on date_SLOT at time_SLOT .
FSDM you have a meeting on date_SLOT
at time_SLOT with party_SLOT
Table 4: Example of generated belief state and response for calendar scheduling domain

We tested the FSDM on the Cambridge Restaurant dataset (CamRest) (Wen et al., 2017b) and the Stanford in-car assistant dataset (KVRET) (Eric et al., 2017) described in Table 1.

4.1 Preprocessing and Hyper-parameters

We use NLTK (Bird et al., 2009) to tokenize each sentence. The user utterances are precisely the original texts, while all agent responses are de-lexicalized as described in (Lei et al., 2018). We obtain the labels for the response slot decoder from the de-lexicalized response texts. We use 300-dimensional GloVe embeddings (Pennington et al., 2014) trained on 840B words. Tokens not present in GloVe are initialized to be the average of all other embeddings plus a small amount of random noise to make them different from each other.

We optimize both training and model hyperparameters by running Bayesian optimization over the product of validation set BLEU, EMR, and SuccF using skopt444https://scikit-optimize.github.io/. The model that performed the best on the validation set uses Adam optimizer (Kingma and Ba, 2015) with a learning rate of 0.00025 for minimizing the loss in Equation 12 for both datasets. We apply dropout with a rate of 0.5 after the embedding layer, the GRU layer and any linear layer for CamRest and 0.2 for KVRET. The dimension of all hidden states is 128 for CamRest and 256 for KVRET. Loss weights , , , are 1.5, 9, 8, 0.5 respectively for CamRest and 1, 3, 2, 0.5 for KVRET.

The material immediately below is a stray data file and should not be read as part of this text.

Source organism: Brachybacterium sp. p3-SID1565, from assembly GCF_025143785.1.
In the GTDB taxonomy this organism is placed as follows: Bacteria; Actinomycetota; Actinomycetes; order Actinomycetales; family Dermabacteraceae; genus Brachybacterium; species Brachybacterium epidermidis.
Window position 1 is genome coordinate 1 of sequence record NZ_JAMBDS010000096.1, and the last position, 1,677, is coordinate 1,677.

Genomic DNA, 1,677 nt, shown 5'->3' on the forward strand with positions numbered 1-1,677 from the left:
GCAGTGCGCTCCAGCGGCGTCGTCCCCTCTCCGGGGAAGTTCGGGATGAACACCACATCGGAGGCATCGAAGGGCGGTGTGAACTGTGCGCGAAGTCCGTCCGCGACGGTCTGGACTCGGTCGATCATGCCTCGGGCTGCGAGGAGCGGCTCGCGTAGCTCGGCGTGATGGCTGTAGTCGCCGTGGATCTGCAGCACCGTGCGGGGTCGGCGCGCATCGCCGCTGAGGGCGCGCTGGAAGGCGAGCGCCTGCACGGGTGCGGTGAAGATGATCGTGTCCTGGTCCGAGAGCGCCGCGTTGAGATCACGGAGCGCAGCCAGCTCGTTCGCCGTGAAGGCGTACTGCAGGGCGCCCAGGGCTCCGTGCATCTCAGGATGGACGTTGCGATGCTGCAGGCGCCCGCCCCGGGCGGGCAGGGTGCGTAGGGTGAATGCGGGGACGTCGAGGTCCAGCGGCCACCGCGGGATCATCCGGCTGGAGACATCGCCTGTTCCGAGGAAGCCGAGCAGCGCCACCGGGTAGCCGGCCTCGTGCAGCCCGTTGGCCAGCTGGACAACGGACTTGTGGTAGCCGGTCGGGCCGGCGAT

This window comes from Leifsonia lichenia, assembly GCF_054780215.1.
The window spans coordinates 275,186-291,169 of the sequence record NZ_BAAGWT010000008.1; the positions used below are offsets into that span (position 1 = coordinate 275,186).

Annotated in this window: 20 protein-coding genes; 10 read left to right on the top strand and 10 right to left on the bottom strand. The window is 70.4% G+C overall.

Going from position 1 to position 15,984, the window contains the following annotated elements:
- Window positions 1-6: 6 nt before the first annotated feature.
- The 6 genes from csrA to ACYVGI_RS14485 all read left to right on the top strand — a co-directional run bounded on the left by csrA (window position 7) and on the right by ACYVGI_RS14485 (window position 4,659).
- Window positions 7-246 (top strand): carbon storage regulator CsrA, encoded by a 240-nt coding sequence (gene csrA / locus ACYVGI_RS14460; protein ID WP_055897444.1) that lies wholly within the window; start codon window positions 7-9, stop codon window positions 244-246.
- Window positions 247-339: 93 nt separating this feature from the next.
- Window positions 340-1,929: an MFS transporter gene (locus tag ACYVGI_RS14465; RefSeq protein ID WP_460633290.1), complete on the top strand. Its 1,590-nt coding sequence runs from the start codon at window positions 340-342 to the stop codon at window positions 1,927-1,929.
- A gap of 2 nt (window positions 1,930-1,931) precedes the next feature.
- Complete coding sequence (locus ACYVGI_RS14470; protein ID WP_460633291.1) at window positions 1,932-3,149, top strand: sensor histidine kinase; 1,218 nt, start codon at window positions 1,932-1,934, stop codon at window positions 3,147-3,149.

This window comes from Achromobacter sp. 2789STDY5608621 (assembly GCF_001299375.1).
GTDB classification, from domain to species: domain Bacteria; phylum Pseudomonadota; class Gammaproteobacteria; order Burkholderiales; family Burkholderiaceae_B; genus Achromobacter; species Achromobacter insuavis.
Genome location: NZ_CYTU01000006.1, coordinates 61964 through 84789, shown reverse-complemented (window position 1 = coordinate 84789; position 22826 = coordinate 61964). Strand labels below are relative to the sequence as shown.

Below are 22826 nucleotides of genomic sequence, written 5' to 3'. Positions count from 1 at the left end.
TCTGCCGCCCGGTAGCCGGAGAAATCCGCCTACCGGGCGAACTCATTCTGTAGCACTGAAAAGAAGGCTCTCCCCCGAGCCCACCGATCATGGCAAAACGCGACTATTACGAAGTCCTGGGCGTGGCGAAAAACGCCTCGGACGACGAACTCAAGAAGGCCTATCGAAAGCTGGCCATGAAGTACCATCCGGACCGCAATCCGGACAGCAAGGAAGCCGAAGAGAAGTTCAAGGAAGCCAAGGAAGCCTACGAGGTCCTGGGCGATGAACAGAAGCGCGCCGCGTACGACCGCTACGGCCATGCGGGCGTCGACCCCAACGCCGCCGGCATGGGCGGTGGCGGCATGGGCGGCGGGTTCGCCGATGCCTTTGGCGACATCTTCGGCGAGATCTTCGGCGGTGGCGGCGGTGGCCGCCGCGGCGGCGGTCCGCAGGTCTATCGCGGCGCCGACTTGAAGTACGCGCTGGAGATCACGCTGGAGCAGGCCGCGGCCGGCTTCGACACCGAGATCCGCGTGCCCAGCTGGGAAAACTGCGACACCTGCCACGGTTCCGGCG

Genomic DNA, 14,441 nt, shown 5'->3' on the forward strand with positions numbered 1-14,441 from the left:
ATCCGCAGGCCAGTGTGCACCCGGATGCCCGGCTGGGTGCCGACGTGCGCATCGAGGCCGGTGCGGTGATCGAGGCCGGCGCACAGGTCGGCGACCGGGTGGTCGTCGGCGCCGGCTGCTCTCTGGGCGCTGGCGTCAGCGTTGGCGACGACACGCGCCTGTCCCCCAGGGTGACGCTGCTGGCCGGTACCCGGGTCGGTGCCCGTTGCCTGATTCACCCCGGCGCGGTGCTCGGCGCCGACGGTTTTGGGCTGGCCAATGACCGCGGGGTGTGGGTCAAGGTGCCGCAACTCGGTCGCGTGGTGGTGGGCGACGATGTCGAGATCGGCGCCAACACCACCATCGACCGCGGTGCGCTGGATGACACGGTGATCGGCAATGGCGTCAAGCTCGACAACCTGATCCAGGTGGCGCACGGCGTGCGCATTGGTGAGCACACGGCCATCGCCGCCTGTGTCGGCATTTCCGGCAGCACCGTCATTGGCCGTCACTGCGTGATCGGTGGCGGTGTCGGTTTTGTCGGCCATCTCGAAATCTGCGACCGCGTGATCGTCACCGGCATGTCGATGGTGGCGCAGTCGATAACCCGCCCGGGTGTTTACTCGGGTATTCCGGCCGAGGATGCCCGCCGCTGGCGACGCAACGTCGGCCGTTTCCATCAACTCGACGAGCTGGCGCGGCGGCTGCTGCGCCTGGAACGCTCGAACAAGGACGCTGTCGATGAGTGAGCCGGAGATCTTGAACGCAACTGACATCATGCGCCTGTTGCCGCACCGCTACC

4.2 Evaluation Metrics

We evaluate the performance concerning belief state tracking, response language quality, and task completion. For belief state tracking, we report precision, recall, and F score of informable slot values and requestable slots. BLEU (Papineni et al., 2002) is applied to the generated agent responses for evaluating language quality. Although it is a poor choice for evaluating dialogue systems (Liu et al., 2016), we still report it in order to compare with previous work that has adopted it. For task completion evaluation, the Entity Match Rate (EMR) (Wen et al., 2017b) and Success F score (SuccF(Lei et al., 2018) are reported. EMR evaluates whether a system can correctly retrieve the user’s indicated entity (record) from the KB based on the generated constraints so it can have only a score of 0 or 1 for each dialogue. The SuccF score evaluates how a system responds to the user’s requests at dialogue level: it is F score of the response slots in the agent responses.

4.3 Benchmarks

We compare FSDM with four baseline methods and two ablations.

NDM (Wen et al., 2017b) proposes a modular end-to-end trainable network. It applies de-lexicalization on user utterances and responses.

LIDM (Wen et al., 2017a) improves over NDM by employing a discrete latent variable to learn underlying dialogue acts. This allows the system to be refined by reinforcement learning.

KVRN (Eric et al., 2017) adopts a copy-augmented Seq2Seq model for agent response generation and uses an attention mechanism on the KB. It does not perform belief state tracking.

TSCP/RL (Lei et al., 2018) is a two-stage CopyNet which consists of one encoder and two copy-mechanism-augmented decoders for belief state and response generation. TSCP includes further parameter tuning with reinforcement learning to increase the appearance of response slots in the generated response. We were unable to replicate the reported results using the provided code555https://github.com/WING-NUS/sequicity, hyperparameters, and random seed, so we report both the results from the paper and the average of 5 runs on the code with different random seeds (marked with ).

FSDM is the proposed method and we report two ablations: in FSDM/St the whole state tracking is removed (informable, requestable and response slots) and the answer is generated from the encoding of the input, while in FSDM/Res, only the response slot decoder is removed.